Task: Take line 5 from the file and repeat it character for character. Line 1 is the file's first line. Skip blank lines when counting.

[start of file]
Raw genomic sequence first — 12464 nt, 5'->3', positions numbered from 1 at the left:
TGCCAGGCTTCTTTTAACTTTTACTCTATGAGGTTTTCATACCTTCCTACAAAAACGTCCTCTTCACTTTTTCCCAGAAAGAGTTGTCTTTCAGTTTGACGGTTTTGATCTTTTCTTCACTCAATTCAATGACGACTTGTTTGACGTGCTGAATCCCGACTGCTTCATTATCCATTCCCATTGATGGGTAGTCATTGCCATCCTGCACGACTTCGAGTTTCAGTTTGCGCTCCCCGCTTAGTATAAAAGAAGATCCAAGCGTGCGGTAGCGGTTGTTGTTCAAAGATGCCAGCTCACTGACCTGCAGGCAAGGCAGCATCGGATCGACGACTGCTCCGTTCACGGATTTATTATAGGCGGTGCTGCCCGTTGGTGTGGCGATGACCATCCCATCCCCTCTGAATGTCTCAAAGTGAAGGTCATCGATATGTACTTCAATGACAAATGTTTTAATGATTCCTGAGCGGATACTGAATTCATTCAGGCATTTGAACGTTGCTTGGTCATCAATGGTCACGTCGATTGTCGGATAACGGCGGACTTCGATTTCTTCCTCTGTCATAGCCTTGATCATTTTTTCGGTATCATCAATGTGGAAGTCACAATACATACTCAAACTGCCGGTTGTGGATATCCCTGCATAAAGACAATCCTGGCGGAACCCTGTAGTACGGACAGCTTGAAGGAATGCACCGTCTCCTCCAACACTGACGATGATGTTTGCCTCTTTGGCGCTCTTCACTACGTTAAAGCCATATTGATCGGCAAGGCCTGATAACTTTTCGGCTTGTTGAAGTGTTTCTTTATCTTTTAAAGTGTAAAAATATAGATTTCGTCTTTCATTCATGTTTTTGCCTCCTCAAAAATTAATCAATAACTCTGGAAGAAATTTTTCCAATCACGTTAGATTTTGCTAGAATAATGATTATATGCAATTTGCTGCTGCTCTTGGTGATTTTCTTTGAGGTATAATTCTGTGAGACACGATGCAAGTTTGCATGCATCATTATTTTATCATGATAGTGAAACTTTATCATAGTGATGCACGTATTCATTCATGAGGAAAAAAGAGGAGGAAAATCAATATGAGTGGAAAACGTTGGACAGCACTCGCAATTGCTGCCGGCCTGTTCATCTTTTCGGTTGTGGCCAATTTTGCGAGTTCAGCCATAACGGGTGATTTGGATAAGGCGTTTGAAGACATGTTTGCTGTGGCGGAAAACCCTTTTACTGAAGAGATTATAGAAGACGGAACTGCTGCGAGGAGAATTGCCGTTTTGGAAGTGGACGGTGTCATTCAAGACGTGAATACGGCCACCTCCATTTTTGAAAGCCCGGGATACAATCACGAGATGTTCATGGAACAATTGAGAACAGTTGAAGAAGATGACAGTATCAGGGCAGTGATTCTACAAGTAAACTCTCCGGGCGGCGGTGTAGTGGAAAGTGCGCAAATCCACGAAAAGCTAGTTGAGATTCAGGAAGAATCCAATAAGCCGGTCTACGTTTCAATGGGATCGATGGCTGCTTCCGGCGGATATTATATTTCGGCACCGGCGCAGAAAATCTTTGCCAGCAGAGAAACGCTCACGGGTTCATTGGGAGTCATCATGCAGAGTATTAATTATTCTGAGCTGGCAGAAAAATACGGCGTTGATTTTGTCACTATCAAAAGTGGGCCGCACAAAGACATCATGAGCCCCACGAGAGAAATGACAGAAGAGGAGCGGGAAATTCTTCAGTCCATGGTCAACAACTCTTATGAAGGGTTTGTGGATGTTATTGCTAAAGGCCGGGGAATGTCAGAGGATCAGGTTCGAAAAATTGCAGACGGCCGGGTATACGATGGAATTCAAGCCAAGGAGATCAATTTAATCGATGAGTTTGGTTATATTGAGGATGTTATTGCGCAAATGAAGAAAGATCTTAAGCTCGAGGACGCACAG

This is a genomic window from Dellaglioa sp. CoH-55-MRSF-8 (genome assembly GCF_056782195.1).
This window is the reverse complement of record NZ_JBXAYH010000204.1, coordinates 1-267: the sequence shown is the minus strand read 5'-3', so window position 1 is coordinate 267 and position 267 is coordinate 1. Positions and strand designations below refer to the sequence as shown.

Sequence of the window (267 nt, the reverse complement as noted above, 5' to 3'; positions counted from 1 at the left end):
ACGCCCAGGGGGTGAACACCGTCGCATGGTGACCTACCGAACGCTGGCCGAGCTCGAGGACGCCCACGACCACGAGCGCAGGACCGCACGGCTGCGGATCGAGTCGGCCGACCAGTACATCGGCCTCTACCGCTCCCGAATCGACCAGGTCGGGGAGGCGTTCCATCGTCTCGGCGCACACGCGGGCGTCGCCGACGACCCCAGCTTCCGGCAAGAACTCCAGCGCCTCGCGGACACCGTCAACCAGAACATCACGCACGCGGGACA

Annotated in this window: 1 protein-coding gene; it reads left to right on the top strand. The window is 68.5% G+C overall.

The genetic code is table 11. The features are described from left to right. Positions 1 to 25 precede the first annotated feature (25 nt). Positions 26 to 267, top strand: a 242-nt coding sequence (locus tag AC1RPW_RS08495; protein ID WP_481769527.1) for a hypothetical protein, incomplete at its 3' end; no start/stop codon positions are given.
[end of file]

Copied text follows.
Sequence of the window (267 nt, the reverse complement as noted above, 5' to 3'; positions counted from 1 at the left end):